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Flashcards in 19 Deck (22):
1

vessels that can be permanently ligated

BOTH common carotid arteries (NOT IN CATS)BOTH jugular veins (NOT IN CATS)Brachiocephalic v.Brachial arteriesHepatic veinfemoral arteriesBoth external iliac arteriesBoth common iliac veinsabdominal vena cava caudal to liver

2

why can't both common carotid arteries and jugular veins be ligated in cats

less collateral circulation vs Circle of Willis and vertebral artery

3

three main principles that can be used to augment hemostasis

1. reduce blood flow to affected areas 2. topical hemostatic agents3. anti-fibrinolytics

4

list methods to reduce blood flow to affected areas

1. digital P/tamponade2. topical vasoconstrictors3. induce hypotension/hypothermia4. distant occlusion of blood flow

5

length of time it takes to form a platelet plug and cross link fibrin for clot

platelet plug 30 scross link fibrin for clot 2-3 minutes

6

types of topical vasoconstrictors

1. epinephrine2. ephedrine3. adrenaline

7

ways to control distal blood flow

1. vascular clamps (bull dogs, statinsky)2. tourniquets (rumel, esmarch-limbs)3. fingers

8

times in normothermic patients to temporary ligatehepatic arterypringle maneuverthoracic aortaabdominal aortarenal artery/vein

hepatic artery 30 minutespringle maneuver 10-15 minutesthoracic aorta 5-10 minutesabdominal aorta 30 minutesrenal artery/ vein 30 minutes

9

what pressure applied to distal limb tourniquet can be associated with neurogenic degeneration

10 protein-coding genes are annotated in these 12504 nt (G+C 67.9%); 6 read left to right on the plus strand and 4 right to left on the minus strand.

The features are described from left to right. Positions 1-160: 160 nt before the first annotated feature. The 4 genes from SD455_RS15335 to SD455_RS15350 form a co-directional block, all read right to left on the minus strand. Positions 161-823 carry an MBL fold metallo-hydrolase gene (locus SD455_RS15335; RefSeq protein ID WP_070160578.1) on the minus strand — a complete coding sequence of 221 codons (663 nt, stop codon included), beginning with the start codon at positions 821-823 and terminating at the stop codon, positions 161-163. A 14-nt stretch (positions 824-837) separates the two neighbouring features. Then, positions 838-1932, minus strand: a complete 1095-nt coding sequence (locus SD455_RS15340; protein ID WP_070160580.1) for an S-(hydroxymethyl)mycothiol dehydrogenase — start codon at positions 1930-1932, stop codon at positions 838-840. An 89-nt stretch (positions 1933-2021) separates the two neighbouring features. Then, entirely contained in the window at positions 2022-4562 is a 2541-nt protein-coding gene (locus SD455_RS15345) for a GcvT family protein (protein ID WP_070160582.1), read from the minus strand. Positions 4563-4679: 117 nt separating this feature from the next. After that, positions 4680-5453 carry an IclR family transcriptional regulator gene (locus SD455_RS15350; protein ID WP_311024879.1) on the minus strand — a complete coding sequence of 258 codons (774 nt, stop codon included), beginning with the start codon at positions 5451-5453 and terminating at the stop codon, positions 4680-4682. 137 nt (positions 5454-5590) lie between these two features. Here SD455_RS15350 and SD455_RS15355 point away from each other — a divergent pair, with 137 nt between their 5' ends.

1000 mm Hgdegeneration of myelin of compressed nerveddeficit ~ 6 months

10

pneumatic tourniquets

used in human surgerydeliver controlled pressure--100 mm Hg above patients systolic pressuremay reduce complicationsocclusion time is measured

11

equation used for tourniquet pressure

pressure = T (bandage tension)/R(radius)Width(bandage)P = T/RWPressure is inversely proportional to bandage width

12

most recommendations for length of duration of bandage tourniquets

MAX 1.5-2 hours (corresponds with muscle depletion of ATP stores)release for 10-15 minutes before reapplication

13

complications of hemostatic agents

volumetric swellingexothermic reactionsimmunogenic reactionsFB reactionsinhibition of normal healing

14

types of mechanical hemostatic agents

1. porcine gelatin (gelfoam)2. bovine collagen II (ultrafoam)3. cellulose (surgicel)4. wax (bone wax)

15

MOA of mechanical hemostatics

Absorb bloodprovide a mechanical barrier or tamponadecreate a matrix for clot formation/stabilization

16

difference in MOA of collagen vs gelatin

collagen promotes platelet aggregation

17

suspected MOA of silver hemostatic agent

Ionization of the product with direct activation of vessel contraction and the clotting cascade

18

types/categories of hemostatic agents

1. Mechanical hemostatic agent→gelatins (gelfoam), collagens (ultrafoam), Cellulose (surgical), Wax (bone wax) 2. Active hemostatic agent→Thrombin (II), alginates3. Hemostatic sealants→fibrin (Tisseel), synthetic (duraseal)

19

list two absolute contraindications for hemostatic agents

1. DO NOT GO INTRAVASCULAR2. AVOID WITH AUTOTRANFUSIONS

20

Regarding in vitro mechanical hemostatic agents, rank the following in order of best to least (collagen sponge, cellulose, microfibrillar collagen, cellulose)

Microfibrillar collagen>collagen sponge>gelatin sponge>cellulose

21

How can gelatin be distinguished from cancer or an abscess with advanced imaging modalities?

The foam should have pockets of air before complete absorption

22

types of antifibrinolytics

delay fibrinolysis1. serine protease inhibitors (aprotin)2. lysine analgoes (EACA, tranexamic acid)--more potent